from rest_framework import serializers
from project2s.models import Student

class ProjectSerializers(serializers.Serializer):
    """
    Project serializer
    """
    id = serializers.IntegerField(label='student id', read_only=True)
    name = serializers.CharField(label='Student name')
    hobby = serializers.CharField(label='hobby', allow_null=True, required=False)  # It is allowed to receive null, required=False. This field can be ignored when instantiating an object
    age = serializers.IntegerField(label='Age')
    c_time = serializers.DateTimeField(label='Creation time', read_only=True)

    def create(self, validated_data):
   
        return Student.objects.create(**validated_data) # Returns a new object

    def update(self, instance, validated_data):
        for key, value in validated_data.items():
            setattr(instance, key, value)
        instance.save()
        return instance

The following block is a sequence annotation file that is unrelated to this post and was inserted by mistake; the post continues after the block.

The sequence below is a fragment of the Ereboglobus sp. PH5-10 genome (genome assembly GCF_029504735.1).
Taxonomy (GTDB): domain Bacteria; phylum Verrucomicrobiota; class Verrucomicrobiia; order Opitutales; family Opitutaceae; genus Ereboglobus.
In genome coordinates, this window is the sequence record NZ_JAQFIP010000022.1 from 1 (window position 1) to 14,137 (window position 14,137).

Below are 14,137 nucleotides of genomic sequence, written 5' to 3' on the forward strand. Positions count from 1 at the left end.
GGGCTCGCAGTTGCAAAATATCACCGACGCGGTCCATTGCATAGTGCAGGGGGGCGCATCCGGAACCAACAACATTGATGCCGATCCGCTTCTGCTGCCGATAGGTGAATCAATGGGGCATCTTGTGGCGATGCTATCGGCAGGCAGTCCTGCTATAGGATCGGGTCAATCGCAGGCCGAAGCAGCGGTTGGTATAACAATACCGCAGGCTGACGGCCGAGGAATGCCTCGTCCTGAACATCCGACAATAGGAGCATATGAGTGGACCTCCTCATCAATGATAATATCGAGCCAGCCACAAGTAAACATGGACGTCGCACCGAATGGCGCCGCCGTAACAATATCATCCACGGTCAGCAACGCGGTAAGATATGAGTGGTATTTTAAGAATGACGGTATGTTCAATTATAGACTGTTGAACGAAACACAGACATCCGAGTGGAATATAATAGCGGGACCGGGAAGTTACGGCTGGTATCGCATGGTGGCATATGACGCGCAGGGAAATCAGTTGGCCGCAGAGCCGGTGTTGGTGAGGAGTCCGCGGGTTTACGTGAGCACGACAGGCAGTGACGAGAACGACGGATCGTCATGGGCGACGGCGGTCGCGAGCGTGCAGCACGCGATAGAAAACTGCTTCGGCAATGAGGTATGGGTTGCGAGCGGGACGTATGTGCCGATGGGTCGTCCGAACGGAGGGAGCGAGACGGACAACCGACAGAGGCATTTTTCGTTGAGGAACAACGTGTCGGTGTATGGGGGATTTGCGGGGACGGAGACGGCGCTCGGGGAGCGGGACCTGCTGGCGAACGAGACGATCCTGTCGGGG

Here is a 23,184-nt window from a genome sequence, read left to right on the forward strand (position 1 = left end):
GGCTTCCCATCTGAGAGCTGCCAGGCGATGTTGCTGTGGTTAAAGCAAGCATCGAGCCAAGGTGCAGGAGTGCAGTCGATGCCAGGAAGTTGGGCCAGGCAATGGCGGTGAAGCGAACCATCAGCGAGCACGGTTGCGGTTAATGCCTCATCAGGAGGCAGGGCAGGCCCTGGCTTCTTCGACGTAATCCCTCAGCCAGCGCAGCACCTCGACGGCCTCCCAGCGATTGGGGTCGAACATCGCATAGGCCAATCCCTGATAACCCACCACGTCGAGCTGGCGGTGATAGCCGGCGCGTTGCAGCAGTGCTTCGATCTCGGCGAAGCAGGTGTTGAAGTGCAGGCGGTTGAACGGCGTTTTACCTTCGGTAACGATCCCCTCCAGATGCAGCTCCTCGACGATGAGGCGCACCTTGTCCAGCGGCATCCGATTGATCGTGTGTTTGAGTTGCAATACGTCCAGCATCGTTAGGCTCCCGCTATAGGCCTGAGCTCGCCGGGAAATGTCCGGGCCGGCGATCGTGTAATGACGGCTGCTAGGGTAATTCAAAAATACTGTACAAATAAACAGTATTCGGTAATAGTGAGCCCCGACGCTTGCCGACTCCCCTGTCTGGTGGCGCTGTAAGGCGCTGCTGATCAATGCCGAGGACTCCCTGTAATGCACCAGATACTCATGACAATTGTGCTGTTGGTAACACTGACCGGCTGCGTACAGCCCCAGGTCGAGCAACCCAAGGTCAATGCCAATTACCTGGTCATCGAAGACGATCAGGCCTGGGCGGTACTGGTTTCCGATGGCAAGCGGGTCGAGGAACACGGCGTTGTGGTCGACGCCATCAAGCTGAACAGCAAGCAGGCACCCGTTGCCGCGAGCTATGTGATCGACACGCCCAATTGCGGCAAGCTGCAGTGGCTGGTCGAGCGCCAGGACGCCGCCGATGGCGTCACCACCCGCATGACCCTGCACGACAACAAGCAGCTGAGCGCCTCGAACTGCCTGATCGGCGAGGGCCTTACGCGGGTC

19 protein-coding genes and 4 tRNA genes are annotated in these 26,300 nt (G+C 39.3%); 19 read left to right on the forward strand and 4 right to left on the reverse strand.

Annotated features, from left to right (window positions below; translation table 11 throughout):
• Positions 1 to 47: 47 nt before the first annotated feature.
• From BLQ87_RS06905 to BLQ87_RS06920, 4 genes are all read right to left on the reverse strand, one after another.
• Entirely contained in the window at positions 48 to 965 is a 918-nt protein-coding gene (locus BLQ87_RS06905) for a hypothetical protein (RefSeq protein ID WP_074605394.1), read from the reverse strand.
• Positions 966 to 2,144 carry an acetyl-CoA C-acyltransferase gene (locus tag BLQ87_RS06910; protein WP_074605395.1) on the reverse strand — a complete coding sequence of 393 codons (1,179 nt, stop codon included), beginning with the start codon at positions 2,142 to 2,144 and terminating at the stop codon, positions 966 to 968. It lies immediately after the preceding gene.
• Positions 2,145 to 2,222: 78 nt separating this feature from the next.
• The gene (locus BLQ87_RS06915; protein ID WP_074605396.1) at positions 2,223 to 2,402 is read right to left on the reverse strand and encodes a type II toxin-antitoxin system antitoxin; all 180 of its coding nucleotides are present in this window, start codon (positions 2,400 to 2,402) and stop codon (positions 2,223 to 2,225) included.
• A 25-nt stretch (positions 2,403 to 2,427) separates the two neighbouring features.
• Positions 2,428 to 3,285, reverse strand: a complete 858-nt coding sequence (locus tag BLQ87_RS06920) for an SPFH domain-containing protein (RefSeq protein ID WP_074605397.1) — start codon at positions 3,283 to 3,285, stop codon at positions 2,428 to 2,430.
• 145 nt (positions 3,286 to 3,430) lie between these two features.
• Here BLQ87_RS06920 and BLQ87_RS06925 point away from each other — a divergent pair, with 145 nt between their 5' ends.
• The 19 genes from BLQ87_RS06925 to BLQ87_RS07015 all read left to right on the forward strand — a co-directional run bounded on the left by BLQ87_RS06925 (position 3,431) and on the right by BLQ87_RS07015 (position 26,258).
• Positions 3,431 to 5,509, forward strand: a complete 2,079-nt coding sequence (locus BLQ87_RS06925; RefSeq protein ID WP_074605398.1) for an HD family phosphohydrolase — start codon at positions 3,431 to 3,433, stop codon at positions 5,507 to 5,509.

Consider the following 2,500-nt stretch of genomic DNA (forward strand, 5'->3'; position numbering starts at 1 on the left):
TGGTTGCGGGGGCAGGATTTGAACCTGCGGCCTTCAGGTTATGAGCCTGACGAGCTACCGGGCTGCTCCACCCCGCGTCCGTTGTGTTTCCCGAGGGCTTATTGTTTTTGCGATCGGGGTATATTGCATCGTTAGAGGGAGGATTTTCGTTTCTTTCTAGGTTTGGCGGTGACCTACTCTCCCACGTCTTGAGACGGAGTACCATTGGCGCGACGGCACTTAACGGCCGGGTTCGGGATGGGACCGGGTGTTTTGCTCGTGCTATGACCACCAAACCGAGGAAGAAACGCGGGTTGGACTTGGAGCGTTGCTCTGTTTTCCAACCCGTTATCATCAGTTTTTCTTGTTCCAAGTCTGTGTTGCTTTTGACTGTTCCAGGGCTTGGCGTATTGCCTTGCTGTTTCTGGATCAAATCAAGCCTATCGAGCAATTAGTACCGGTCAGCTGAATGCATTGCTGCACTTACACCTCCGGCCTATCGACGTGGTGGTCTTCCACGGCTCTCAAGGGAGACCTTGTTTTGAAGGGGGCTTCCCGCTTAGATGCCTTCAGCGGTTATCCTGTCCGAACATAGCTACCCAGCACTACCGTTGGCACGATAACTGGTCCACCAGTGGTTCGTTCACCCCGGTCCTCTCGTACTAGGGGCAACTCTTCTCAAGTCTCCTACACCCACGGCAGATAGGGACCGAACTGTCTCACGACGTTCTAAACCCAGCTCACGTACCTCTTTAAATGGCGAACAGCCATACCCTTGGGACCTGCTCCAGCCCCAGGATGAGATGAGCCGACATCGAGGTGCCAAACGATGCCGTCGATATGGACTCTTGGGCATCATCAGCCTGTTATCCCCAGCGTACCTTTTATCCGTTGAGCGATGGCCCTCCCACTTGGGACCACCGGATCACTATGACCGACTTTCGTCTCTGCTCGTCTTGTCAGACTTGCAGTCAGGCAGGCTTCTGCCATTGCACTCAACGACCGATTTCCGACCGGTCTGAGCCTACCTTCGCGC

In [35]: s.save() # The serializer instance can call save() to return a model instance directly
Out[36]: <Student: name:test111´╝îhobby:drink>

When the data verification fails, you can view the specific information through errors:
give an example:
The name field is not transferred, and the verification result is False

In [9]:  data ={"name":"","hobby":"drink","age":44}

In [10]: p1 = ProjectSerializers(data=data)

In [11]: p1.is_valid()
Out[11]: False

In [12]: p1.error_messages
Out[12]: 
{'required': 'This field is required.',
 'null': 'The field cannot be empty null. ',
 'invalid': 'Invalid data. Look for the dictionary type and get {datatype} . '}

In [13]: p1.errors
Out[13]: {'name': [ErrorDetail(string='This field cannot be empty.', code='blank')]}